Conserve Your Ch'i
Retailers use feng shui to create balance and harmony
Can a well-placed mirror, the length of a corridor or the shape of your
company logo encourage customers to spend money in your store? Retailers
such as London's Marks & Spencer think so and have adopted feng shui,
the ancient Chinese art of placement, to optimize energy levels and communicate
Feng shui (pronounced feng shwee) considers the elements of a space shapes,
floor layout, colors, light and how they work together to channel
ch'i (chee), or energy, through a room. Feng shui adherents say ch'i moves
in a gentle curve in an ideally planned space, not too quickly but without
obstruction. Good ch'i brings prosperity, content employees and comfortable
customers. While diagnoses vary, here are some basic feng shui applications.
It should be processional and welcoming. Add elements to create a sense
of security (columns, plants or arches that act as "sentries")
and visual interest (lights, mirrors, trees or fountains that flow toward
the door). Use soundmakers (wind chimes, bells or music) and subtle, natural
aromas (pine or floral) to soothe and stimulate visitors. Moving or three-dimensional
elements in window displays and angled mirrors near the entrance catch pedestrians'
Use smooth, organic lines, avoid sharp edges and observe angles, paths of
movement and acoustics. Lights should be bright but not glaring. Incorporate
living things (plants, trees, fish in aquariums) and moving objects (mobiles,
fountains). The entrances of a room are important: ch'i is inhibited when
doors open to blank walls but escapes if they face windows. Use mirrors
to open up a space and plants, chandeliers or screens to block fast-moving
Use elegant earth tones for an upscale look. One expert suggests small businesses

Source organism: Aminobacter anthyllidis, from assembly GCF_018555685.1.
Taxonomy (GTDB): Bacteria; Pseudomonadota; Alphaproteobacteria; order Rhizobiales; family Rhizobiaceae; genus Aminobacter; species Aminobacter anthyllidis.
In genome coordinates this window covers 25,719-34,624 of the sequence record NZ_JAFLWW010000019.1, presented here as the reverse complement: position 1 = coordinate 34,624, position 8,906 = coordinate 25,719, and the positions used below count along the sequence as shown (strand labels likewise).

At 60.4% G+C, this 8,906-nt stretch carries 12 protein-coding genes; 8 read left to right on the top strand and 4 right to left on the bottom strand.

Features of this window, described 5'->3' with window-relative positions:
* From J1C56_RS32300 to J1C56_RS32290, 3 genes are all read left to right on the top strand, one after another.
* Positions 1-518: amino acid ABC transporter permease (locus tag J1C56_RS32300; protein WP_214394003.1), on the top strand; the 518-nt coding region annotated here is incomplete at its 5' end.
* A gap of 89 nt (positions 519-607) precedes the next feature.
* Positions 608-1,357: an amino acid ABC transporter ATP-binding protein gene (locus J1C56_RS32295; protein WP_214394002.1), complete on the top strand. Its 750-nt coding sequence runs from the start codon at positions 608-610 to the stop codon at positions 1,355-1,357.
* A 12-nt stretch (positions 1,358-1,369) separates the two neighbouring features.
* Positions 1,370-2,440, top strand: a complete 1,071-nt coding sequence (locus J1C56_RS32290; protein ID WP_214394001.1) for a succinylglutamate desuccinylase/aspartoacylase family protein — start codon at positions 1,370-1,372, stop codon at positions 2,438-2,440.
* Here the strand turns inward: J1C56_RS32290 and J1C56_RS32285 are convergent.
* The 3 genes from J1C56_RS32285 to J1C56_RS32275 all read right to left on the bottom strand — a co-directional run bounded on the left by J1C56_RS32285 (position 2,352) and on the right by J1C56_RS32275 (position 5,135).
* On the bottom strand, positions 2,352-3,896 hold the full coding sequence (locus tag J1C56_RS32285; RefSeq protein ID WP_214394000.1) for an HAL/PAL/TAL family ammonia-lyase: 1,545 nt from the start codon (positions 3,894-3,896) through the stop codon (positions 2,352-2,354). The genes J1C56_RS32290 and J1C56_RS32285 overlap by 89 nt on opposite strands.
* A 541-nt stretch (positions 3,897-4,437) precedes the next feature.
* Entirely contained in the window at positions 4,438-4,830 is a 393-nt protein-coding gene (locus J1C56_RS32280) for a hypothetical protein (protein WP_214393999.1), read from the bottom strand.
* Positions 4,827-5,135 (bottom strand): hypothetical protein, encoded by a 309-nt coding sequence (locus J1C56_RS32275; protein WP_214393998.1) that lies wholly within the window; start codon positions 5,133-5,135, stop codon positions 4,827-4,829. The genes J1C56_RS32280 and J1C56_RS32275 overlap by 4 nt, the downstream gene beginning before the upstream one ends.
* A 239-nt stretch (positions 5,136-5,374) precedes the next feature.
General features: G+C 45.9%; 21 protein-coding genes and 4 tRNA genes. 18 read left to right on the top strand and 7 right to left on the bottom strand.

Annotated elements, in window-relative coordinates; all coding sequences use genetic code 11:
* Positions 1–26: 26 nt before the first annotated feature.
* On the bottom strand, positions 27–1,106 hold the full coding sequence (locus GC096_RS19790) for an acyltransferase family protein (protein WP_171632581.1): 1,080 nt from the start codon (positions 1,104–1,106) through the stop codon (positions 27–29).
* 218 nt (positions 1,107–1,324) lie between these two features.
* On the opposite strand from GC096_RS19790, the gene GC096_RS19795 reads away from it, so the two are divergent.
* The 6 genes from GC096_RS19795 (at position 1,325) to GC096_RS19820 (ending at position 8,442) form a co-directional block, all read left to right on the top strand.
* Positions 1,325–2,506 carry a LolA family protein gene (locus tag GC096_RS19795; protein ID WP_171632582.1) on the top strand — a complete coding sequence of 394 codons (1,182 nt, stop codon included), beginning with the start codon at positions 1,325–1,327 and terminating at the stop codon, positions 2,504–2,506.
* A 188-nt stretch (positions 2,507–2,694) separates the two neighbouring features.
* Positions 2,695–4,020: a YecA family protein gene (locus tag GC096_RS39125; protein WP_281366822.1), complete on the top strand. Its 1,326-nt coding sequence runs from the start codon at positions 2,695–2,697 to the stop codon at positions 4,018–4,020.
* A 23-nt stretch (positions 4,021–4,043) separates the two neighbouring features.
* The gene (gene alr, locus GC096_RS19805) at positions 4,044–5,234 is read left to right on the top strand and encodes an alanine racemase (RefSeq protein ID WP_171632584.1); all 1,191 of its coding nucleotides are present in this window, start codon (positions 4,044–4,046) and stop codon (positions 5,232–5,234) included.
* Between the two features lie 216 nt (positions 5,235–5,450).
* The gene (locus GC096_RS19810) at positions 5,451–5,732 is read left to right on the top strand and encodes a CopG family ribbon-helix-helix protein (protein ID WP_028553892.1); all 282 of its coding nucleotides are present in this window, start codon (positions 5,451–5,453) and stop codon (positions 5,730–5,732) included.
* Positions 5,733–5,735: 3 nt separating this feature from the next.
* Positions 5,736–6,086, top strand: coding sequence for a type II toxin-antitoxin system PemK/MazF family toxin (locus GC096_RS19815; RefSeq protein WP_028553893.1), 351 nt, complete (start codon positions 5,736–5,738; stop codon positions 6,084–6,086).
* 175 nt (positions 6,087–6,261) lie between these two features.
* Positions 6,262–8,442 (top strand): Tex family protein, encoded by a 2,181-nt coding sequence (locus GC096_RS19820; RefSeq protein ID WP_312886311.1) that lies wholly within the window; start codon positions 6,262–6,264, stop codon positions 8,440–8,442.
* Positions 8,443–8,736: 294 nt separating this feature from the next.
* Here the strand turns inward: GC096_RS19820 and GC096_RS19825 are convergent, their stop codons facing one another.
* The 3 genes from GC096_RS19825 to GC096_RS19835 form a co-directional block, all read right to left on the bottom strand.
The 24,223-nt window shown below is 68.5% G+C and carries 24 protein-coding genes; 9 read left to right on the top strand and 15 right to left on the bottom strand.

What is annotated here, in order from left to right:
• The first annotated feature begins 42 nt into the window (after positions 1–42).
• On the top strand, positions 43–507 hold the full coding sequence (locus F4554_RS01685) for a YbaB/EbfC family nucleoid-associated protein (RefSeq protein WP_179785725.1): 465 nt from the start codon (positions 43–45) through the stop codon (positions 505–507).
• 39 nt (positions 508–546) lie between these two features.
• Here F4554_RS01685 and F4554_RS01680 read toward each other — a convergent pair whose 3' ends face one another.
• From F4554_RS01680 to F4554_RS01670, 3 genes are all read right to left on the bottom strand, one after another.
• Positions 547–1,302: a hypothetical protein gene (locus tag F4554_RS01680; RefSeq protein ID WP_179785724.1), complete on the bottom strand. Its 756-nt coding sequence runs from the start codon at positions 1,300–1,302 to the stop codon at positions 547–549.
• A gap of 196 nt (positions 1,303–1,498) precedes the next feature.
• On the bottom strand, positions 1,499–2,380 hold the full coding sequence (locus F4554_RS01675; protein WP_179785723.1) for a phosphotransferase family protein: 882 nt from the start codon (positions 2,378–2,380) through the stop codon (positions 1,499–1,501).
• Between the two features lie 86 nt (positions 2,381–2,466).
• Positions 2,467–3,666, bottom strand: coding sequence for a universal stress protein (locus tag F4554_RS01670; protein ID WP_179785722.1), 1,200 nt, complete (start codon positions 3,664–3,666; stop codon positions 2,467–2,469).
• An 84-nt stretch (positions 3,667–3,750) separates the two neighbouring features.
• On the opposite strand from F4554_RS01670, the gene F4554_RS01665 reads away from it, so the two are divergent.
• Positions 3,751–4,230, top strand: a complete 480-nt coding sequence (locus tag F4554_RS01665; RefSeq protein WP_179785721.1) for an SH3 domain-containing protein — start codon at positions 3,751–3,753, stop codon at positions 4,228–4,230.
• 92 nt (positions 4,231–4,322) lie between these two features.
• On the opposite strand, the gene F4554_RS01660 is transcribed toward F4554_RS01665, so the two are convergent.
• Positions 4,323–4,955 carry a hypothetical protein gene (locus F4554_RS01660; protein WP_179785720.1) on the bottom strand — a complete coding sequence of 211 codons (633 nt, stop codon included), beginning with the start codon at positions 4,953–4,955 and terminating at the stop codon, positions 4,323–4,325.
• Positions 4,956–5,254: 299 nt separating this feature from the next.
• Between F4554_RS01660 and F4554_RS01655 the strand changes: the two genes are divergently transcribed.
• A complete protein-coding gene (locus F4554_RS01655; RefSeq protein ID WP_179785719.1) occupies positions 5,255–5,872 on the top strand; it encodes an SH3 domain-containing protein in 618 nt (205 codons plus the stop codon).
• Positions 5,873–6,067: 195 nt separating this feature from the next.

in general use productive colors green (growth), red (fruition) and
yellow (harvest). For jewelers, the expert suggests decorating the interior
in blues (growth, new beginnings), reds (happiness, passion) and white,
but avoiding yellows (power).
Feng shui divides a space according to the "ba-gua," an octagon
map that identifies power areas (see diagram). Place furniture strategically
according to the power you want to tap; the cash register ideally should
be in the back left corner of the store, for instance. Primary furniture
(such as a showcase) should face the entrance. Anything on the wall should
be hung low so you're not always reaching for something.
Feng shui depends on the earth's five elements, symbolized by shapes and
colors, which work together in a productive order: wood (rectangle, green/
brown) makes fire (triangle, red/pink/ purple), which burns to form earth
(square, yellow), which produces metal (circle, gold/white), which is condensed
to water (wavy shapes, blue/gray/black).
In creating a company logo combine elements that follow each other in
the productive order and use shapes that strengthen weak elements in your
personality. (A circle nourishes a weak water element, for instance. See
Geomancy-Online at www.3dglobe.com/fs
to learn more.)
Clutter is a sure instigator of bad ch'i. Clean out closets, "in"
baskets and messy spaces regularly. One feng shui specialist suggests moving
27 objects that haven't been moved in a year.
by Stacey King
Copyright © 1999 by Bond Communications.